Nova Scotia

Michelin Development Fund cushions blow of job loss in northern Nova Scotia

Michelin Tire says a small business loan fund it created to cushion the blow caused by a large lay off at one its Nova Scotia plants has created 74 jobs with another 147 expected over the next five years.

Job-starting program forecast to create another 147 jobs over the next five years

Stephen Payne opened Colchester Phone Repair through the program. (CBC)

Michelin Tire says a small-business loan fund it created to cushion the blow caused by a large lay off at one its Nova Scotia plants has created 74 jobs with another 147 expected over the next five years.

Michelin Development Fund president John Tully said the goal is to make up for the jobs lost in northern Nova Scotia when the French tire giant closed a tire line at its plant at Granton, Pictou County.

"We knew the communities surrounding that plant would be impacted by that decision, so we are trying to create jobs to put back in those communities," Tully said from the company's North American headquarters in Greenville, South Carolina.

"We are certainly well on our way to doing that over the five-year period."

Michelin isn't there yet. The company said it would eliminate 500 jobs when it announced the closure of its small tire line in March 2014. 

Truro phone repair business dials in

One of the newly created jobs is in Truro, N.S., where Stephen Payne has gone from selling phones to repairing them at his company, Colchester Phone Repair. He opened in October, one of 15 businesses funded since June. 

Payne received a low-interest loan (prime plus two per cent) of $40,000 based on a business plan to create two or three jobs over the next five years.

"Without the Michelin Development Fund and the CBDC, it's questionable whether we would be standing here talking right now. They helped me with my idea and helped me run with it," the married father of three said.

He knew from his days in retail there was a demand to repair cracked screens and replace batteries in the ubiquitous devices, but no bank was interested. The Michelin Fund requires applicants to first try to get a loan from a commercial bank.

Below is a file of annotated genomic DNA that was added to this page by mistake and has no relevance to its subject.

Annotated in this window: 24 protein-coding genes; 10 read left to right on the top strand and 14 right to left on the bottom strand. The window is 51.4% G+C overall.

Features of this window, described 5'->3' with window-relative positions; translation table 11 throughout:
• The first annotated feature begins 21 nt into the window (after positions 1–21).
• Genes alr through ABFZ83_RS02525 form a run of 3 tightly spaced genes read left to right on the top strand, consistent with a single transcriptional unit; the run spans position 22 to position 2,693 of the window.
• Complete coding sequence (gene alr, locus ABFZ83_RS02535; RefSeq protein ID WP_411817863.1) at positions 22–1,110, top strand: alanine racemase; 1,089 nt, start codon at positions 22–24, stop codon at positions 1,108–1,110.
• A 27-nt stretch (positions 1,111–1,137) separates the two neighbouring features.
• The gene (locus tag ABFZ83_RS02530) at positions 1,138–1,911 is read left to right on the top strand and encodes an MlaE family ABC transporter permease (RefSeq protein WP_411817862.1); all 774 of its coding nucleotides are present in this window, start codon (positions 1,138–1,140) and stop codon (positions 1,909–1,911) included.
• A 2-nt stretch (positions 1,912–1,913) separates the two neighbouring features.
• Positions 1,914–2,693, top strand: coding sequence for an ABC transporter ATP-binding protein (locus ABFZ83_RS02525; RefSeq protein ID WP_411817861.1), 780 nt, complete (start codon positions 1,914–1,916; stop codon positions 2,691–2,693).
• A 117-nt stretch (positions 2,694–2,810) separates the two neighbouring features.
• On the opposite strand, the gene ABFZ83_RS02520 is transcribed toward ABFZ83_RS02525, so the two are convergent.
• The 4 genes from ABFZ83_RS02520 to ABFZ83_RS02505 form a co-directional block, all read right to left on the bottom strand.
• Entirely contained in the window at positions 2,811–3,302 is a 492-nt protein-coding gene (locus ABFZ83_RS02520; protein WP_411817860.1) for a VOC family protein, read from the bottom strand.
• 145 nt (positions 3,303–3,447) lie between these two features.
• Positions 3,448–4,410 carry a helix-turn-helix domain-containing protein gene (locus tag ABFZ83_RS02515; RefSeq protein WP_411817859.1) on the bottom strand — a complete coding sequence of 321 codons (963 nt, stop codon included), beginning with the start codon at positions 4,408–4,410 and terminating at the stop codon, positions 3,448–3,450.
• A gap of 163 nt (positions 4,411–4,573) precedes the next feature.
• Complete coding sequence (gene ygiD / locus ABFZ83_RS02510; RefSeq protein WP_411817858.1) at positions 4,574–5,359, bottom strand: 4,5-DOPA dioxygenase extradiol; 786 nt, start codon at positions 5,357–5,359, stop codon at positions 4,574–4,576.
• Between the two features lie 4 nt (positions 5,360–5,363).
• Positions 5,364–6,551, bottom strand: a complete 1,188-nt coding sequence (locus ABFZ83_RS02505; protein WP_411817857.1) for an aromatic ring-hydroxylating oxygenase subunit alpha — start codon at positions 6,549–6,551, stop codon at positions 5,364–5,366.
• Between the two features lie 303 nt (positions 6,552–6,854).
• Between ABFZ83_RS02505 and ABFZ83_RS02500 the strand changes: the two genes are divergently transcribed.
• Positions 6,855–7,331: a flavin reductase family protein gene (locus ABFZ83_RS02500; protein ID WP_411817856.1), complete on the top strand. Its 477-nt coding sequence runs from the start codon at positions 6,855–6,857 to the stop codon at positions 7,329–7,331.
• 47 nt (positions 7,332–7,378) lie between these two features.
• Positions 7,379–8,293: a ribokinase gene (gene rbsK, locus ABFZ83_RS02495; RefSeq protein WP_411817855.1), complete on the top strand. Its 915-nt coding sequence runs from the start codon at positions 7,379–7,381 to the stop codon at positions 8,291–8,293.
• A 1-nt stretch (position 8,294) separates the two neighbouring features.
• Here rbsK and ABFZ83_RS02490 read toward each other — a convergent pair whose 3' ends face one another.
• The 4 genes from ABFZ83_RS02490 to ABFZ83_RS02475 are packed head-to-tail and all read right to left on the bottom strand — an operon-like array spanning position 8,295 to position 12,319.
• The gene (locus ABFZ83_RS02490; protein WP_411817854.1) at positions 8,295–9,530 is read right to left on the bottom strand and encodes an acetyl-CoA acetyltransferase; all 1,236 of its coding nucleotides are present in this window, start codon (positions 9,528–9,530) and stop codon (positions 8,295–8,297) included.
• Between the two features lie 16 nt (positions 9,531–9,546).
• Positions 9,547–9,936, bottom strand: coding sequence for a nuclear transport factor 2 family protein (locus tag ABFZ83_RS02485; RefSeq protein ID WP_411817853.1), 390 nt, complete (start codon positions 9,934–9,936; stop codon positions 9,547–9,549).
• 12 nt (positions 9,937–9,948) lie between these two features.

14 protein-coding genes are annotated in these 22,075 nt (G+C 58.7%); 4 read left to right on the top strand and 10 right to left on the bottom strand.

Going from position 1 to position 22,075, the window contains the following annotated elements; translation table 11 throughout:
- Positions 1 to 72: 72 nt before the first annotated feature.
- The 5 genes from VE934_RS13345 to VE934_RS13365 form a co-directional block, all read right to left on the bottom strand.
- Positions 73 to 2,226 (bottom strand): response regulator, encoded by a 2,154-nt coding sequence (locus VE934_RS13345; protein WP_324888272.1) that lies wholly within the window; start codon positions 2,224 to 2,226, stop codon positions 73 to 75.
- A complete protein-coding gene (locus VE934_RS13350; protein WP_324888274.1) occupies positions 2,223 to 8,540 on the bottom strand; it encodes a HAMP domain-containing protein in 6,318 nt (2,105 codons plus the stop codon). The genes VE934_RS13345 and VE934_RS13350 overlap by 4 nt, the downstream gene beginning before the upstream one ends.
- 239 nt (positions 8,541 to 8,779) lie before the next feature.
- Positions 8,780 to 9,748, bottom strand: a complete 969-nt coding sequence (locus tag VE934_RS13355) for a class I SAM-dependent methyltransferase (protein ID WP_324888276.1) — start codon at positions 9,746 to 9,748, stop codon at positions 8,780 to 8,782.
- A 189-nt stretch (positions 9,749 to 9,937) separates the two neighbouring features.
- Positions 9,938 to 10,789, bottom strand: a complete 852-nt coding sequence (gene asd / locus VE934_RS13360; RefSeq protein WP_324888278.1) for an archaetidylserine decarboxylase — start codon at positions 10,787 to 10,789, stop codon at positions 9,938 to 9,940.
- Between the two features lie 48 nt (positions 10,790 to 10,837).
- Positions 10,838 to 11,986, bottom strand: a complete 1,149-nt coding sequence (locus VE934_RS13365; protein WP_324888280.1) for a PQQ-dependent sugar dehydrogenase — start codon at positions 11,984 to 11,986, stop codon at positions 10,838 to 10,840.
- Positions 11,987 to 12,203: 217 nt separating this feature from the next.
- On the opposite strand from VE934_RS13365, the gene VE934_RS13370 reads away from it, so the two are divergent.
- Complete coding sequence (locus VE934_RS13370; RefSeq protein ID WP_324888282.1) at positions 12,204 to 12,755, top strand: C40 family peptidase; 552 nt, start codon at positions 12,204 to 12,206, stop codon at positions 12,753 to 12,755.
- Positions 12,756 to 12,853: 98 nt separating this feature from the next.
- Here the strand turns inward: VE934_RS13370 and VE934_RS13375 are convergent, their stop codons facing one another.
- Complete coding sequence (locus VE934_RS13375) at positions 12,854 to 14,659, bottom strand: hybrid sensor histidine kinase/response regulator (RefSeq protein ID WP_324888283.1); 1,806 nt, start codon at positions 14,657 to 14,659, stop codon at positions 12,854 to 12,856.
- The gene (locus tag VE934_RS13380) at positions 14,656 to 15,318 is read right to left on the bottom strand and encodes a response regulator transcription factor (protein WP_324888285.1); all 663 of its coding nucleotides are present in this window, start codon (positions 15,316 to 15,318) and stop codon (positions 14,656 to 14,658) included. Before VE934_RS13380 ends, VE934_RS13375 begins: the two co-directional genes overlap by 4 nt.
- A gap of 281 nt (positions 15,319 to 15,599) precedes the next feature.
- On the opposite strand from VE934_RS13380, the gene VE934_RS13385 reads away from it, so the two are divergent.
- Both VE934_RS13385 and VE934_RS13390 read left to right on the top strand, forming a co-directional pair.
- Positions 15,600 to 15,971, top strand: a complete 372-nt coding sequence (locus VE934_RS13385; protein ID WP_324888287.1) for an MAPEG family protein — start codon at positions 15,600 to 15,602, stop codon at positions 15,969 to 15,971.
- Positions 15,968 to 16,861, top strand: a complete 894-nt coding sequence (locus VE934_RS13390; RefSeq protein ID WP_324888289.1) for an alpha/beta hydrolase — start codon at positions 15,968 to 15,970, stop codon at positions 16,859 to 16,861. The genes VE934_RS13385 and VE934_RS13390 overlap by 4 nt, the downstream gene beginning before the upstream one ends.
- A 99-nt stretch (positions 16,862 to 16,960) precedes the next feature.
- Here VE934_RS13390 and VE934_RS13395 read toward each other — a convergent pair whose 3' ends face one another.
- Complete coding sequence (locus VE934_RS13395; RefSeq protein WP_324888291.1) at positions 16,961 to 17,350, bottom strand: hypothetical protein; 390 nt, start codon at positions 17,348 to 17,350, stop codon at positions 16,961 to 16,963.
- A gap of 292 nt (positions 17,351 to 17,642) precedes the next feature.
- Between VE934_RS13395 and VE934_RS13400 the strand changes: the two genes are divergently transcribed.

"They were very polite about it, but it wasn't a venture they were looking for," Payne said.

How it works

The Michelin Development Fund is a partnership with Bergengren Credit Union of Antigonish and non-profit community development corporations in northern Nova Scotia. Each have committed $2 million to the fund.

Michelin says the partnership has enabled this to be the largest of four community development programs it runs in North America.

"The terms are really good for a start up. It's a dream," said Chantale Hache of Pictou County's Northern Opportunities For Business, a government business development corporation.

In addition to the low-interest loan, the first six months of repayments are interest-only.

Hache says businesses also receive training, access to consultants and on-going support on a variety of fronts like marketing or human resources.

"They provided a bunch of help in all the areas I needed," said Payne. "Developing a business plan, financial projections — things that I wouldn't have a lot of background in, they were right there to step up and help with."

Since November 2014, the Michelin Fund has handed out $1.8 million in 33 loans.

It'll lend up to $300,000 and only to existing small-businesses and start-ups in Pictou, Antigonish, Colchester and Guysborough counties.

When Tully set up the fund, he ran a postal code search on where Michelin Granton plant employees come form.

"So we know that when we are creating jobs and helping small businesses, we are impacting communities where our employees came from. And that's how we arrived at the four county geography that we are using in Nova Scotia," Tully said.


Paul Withers


Paul Withers is an award-winning journalist whose career started in the 1970s as a cartoonist. He has been covering Nova Scotia politics for more than 20 years.